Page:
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February 14th, 2012:

An Informal Theory of Tribalism, Part 1: Background

I’m much of the way through an excellent book: The Better Angels of Our Nature by Steven Pinker, whose previous works on my shelves here include How The Mind Works, The Language Instinct, and The Blank Slate. The book’s dual mission is to demonstrate with hard research and reliable numbers that violence in human societies has declined and continues to decline, and perhaps to explain why. So far I’m persuaded by the first element of its mission. The second, well, I’m not as sure–but I’m also not finished with the book. However, I’ve read enough to recommend it, assuming you don’t mind long, dense books that require focus and an open mind to get through. The Better Angels of Our Nature provides solid backing to the impression Colin Wilson gives in his 1984 tome A Criminal History of Mankind: that the past was a bogglingly cruel and violent place, not only in certain parts of the Earth and in certain societies, but everywhere. Today, by contrast, we live in the safest and most peaceful era in human history. The improvement has not been linear, but graphed over centuries (and not merely years or decades) it’s been steady. This is counterintuitive if anything is. Still, the citations Pinker presents are beyond my ability as an amateur historian to challenge. Much of his thesis involves things I’ve not read of in detail before. Pinker’s description of the widespread practice of infanticide in our past is especially chilling. I may recognize the evolutionary logic for some of it, but the repugnance nearly all of us feel when contemplating the idea reflects how far we’ve come.

In short, we are not fallen angels. We are risen apes.

I’ve had a suspicion for quite a few years that the root cause of human cruelty and violence is tribalism. Pinker’s book provides more evidence that I was right. He cites a number of causes of violence, but most of them are either the consequences of tribalism, or tribalism outright. Furthermore, tribalism is something primal, something we inherited from the killer primate ancestors we share with creatures like gorillas and chimpanzees, who are enthusiastic and highly calculated murderers of their own kind. We see it in our own historic records as far back as they go, and also in the societies of aboriginal peoples who have avoided contact with modern societies until recent times. (Jared Diamond has written much about his experiences with recently contacted tribes in the new Guinea highlands; see The Third Chimpanzee for a sample.)

It’s easy for those of us in the Intellectual Elite to cluck and roll our eyes at any suggestion that tribalism is still with us. Don’t. What we’ve made great progress suppressing are warfare and murder, mostly by sheer dint of will enforced via societal pressures against fountains of violence like polygamy (polygyny, more precisely) and honor cultures. We’re still having trouble with deeper evils like idealism, but idealism is not a consequence of tribalism. (It certainly takes advantage of tribalism, as Marxism did with great success in the past hundred-odd years. Let’s not confuse the horse with the rider, even if both need shooting.) Tribalism is very much with us, and whereas it causes less murder than it used to, it still shapes our thought and our societies in ways that should give us pause. It generates hatred like nothing else out there, and enslaves even the brightest of us.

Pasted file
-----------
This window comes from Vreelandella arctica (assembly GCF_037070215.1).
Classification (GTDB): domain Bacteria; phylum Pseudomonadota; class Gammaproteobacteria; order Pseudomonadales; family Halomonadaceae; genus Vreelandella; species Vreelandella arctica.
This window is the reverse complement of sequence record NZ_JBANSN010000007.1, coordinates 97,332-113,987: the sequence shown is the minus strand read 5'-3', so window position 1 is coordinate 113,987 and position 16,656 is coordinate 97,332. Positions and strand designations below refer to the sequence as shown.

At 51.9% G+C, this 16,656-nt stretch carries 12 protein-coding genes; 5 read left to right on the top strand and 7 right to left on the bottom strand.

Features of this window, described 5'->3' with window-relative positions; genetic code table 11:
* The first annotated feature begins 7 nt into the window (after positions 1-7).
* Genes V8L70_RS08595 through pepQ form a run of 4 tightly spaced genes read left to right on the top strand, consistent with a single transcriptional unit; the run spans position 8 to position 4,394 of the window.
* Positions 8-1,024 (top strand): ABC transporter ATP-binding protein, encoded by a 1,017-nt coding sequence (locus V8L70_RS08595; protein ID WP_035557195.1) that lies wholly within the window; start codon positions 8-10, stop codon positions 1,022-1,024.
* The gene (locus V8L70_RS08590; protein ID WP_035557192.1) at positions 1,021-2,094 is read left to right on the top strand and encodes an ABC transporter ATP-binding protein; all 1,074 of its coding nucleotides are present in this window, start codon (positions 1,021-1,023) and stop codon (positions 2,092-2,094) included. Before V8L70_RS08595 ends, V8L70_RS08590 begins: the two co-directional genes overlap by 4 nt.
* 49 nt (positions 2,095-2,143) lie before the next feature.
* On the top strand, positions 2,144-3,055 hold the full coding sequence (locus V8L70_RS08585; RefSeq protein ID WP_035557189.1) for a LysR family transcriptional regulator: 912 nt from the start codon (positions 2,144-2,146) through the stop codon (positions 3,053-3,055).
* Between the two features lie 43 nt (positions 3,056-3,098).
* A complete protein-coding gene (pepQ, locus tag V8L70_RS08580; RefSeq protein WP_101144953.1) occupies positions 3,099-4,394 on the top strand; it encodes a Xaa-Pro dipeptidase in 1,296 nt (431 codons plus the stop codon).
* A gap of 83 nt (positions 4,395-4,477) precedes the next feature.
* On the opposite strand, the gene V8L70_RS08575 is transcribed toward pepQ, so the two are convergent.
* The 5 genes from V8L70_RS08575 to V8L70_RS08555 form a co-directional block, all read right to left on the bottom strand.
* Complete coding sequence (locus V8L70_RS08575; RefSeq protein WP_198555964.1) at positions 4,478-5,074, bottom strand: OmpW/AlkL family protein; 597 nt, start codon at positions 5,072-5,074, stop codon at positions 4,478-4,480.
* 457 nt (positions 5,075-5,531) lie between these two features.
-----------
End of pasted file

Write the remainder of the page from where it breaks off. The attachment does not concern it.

The quickest way to find evidence is to read the comments sections of forums covering anything less technical than the alignment of IF strips. Everyone knows what flamers and trolls are. They’ve been around since there were online forums. I saw them in my bang-path days in the early 80s. Anonymity amplifies the temptations to flame and troll; see the very brilliant take that Penny Arcade has on the topic. I was a little surprised to see how much the psychology of flaming and trolling is rooted in tribalism. As with a lot of insights, once I knew what to look for I saw it everywhere. I’ve actually engaged the trolls here and there, to see how they react to certain kinds of provocation. (If you ever stumble across any otherwise uncharacteristic or inexplicable posts of mine online, it’s almost certainly me poking a troll with a stick and taking notes.) I now think I know enough to summarize my research and toss out an informal theory of tribalism, especially as it applies to our online world.

The series here will not be contiguous. It’s a difficult thing to write about, and I have other topics on my do-it list, most of them more fun if less provocative than this. I do want to ask that you put on your Cloaks of Heroic Courtesy before you click the Comment link. I always welcome thoughtful and polite discussion. However, if you insist on flaming or trolling, I have a perfect opportunity to tap my pointer on our virtual blackboard and use you as an example: “Kids, here’s still more evidence supporting my theory. Let me explain what’s going on in this comment…” Be the student. Don’t be the lesson.

Next: What tribalism is.